His first feature, a short that was expanded to sixty-eight minutes, La vie heureuse de Leopold Z. is a tour-de-force of a snowplower Leopold Z. Trembaly (Guy L'Ecuyer) making his rounds on December 24th doing everything but snowplowing. The film was ostensibly funded by the NFB to be a straightforward documentary on Montreal snowplowing, which Gilles Carles subverted to create his dreamlike and snowy tale. Some of Leopold’s tasks include getting a fur coat for his wife, picking up his cousin and helping his supervisor move. The black-and-white cinematography dazzles and the bumbling protagonist seems to just float his way by on chance. Leopold takes out a loan to get his wife a fur coat. She kisses him on the cheek after he gives it to her. She then holds his hands before slowly moving it towards the coat. As much warmth is directed towards Leopold there is sly cynicism as Gilles Carle puts him through a lot of annoyances by the end of the day. This hand movement emphasizes the tension between the two.
La vraie nature de Bernadette is a real “director” movie as the elliptical story seems to progress in a way to illustrate a Carlien tableaux of the rural Québécois landscape with striking colors and irregular situations.
The next three films can be seen as the Carole Laure trilogy that examines femininity during the sexual revolution of the 1960s. Carole Laure in Les corps célestes is a virgin courtesan, in Le mort d’un bûcheron she is in search of her lost father, and in La tete de Normande St-Onge she is desperately getting her mother out of a psychiatric ward.
Les corps céletes is set in the pre-WWII days in Atibidi, as a pimp and his five prostitutes try to set up a brothel. One of the girls is frequently scared for the European Jews as she listens to radio broadcast of the demagogues, Adolf Hitler and Benito Mussolini. This is Gilles Carle take on Hannah Arendt’s theory of the banality of evil and Jean-Luc Godard’s one-time idea to make a film about a secretary at Auschwitz.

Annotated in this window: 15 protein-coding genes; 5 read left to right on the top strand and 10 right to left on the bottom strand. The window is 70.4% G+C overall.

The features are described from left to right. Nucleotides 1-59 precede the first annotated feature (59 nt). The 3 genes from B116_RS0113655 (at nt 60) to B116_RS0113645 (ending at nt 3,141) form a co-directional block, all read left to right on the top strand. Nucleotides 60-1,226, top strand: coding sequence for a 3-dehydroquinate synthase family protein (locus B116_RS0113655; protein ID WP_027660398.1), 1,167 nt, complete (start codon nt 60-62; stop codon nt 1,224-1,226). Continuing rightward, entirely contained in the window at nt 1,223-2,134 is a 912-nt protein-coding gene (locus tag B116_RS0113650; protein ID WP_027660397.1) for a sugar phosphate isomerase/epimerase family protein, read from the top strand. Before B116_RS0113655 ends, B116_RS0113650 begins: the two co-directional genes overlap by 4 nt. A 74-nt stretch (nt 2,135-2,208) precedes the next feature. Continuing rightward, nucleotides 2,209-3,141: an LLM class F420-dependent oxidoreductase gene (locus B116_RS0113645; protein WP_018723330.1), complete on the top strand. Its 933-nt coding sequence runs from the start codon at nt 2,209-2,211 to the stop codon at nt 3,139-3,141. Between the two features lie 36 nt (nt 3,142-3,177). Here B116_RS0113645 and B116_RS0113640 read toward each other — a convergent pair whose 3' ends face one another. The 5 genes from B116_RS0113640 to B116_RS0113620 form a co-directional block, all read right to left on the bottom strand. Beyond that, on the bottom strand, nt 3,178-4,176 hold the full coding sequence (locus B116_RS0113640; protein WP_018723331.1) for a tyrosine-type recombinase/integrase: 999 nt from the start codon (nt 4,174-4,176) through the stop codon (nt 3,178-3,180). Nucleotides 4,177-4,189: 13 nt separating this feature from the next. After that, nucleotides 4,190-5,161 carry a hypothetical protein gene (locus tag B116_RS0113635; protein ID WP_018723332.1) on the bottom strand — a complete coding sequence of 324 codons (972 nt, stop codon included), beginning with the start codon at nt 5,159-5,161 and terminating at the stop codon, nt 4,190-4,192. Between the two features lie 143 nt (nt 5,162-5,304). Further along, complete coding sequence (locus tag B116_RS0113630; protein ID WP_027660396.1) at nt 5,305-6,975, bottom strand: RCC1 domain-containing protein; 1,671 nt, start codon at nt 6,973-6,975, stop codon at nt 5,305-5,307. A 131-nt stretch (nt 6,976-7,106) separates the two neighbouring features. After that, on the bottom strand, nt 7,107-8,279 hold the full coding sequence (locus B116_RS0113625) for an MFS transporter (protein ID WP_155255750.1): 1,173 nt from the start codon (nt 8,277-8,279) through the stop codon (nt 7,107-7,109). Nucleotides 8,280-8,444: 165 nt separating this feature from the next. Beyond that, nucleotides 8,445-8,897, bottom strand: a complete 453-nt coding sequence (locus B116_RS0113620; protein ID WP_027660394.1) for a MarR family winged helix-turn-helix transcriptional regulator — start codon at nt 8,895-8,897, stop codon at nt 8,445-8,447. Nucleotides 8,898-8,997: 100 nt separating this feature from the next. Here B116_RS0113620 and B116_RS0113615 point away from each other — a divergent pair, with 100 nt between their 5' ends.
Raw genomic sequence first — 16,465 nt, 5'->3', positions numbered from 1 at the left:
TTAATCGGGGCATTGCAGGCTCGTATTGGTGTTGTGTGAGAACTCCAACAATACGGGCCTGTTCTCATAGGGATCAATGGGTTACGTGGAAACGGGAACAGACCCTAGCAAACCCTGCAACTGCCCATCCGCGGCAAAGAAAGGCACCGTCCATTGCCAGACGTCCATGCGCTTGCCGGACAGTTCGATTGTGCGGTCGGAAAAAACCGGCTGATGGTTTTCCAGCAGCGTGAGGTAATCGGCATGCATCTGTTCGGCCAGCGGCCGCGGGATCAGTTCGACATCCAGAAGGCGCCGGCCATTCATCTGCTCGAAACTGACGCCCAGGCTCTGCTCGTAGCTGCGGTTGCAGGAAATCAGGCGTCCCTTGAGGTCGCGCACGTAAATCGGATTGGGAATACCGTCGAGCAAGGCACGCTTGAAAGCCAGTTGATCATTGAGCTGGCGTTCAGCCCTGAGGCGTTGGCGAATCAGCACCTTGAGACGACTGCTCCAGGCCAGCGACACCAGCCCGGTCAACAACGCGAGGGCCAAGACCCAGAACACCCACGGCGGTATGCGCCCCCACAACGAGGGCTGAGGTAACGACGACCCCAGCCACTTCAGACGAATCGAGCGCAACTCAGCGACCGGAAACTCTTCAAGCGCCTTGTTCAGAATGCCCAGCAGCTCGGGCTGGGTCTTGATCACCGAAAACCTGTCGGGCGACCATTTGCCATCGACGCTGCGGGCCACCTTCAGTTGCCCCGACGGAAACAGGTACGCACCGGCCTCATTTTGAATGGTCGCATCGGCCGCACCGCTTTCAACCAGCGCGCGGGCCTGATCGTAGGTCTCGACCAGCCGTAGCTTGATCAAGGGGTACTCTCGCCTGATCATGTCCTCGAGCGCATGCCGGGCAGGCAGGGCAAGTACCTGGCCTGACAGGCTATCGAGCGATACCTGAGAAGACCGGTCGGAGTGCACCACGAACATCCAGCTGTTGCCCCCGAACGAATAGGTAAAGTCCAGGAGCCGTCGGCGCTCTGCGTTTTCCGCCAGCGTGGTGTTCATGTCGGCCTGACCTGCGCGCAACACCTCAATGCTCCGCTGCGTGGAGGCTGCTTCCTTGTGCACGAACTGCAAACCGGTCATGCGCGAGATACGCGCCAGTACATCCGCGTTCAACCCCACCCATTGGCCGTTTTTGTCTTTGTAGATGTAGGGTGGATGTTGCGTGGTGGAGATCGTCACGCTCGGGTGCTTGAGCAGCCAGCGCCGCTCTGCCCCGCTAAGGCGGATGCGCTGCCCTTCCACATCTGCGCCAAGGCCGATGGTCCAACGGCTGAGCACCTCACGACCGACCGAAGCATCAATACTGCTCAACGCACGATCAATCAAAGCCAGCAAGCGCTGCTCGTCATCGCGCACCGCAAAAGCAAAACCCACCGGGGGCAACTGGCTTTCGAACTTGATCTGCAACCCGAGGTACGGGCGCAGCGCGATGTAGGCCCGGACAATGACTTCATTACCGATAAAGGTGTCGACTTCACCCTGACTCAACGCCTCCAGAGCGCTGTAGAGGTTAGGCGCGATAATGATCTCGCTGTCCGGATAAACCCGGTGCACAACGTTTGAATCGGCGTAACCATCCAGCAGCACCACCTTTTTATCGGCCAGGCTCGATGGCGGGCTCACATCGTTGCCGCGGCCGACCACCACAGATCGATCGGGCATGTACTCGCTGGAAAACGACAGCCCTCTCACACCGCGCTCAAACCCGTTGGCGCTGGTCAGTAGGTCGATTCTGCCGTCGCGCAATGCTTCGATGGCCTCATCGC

In Le mort d’un bûcheron, based on the 1913 Louis Hémon novel, Marie Chapdeleine (Carole Laure) moves to Montreal to find her estranged father. The only job she can get is that of a country-western singer at a nudie bar and then as a nude fashion model. Gilles Carles is making up here for the timidity of Les corps céletes, which only had a few seconds of bare breast. After finding out her mother died, by finding all the letters she sent to her returned by her door. She leaves with her boss, her fathers ex-lover and her generous neighbor to find her father dead at the lumberyard he worked at. All the while her exploitative boyfriend is trying to find her. They meet a serial killer in the woods.
In La tete de Normande St-Onge, Carole Laure moves from her job at a pharmacy, where everyone is really friendly with her, to kidnapping her mother from a psychiatric ward. Returning to her mother will prove to be detrimental to her mental health and social life, as she becomes a source of stress and a factor to regress from everyday life. Denys Arcand is great as the brother of Carole Laure’s mother.
What makes Carole Laure so great is both her sensuality and vulnerability. She is both sexy and exciting. It does not hurt that she also acted in Dušan Makavejev’s Sweet Movie (1974), John Houston’s Victory (1981) and André Forcier’s L’eau chaude, l’eau frette (1976). What makes her personality so interesting and Gilles Carle’s liberal worldview so fascinating is how sexuality does not impede on the sense of community. The brothel in Les corps célestes is a family oriented place and in Le mort d’un bûcheron Carole Laure has sex a few feet away from her adult friends. And none of this seems at all sleazy.
There is the element of cinema of attractions to his films as he interlaces them with non-narrative vignettes. For example, a dash of a musical-sequence here and real-time intercourse-sequence there. There is also marginal narratives. These two aspects of his work anticipates the films of Robert Morin and Lorraine Dufour from the Coop Vidéo de Montréal. The family oriented strip club where Marie is country-western singer is similar to the strip club in Robert Morin’s My Life is for the Rest of my life (1980), He has earned his wings (1981), and Yes Sir! Madame... (1984). The quirkiness of the Western club owner (Wilie Lamothe) seems like he could have been the star of Morin’s The mysterious Paul (1983). The street scenes share the same local as Morin’s The thief lives in hell (1984). And the western Les corps célestes falls into the genre of Québécois westerns like Morin’s Preliminary notes for a western (1989).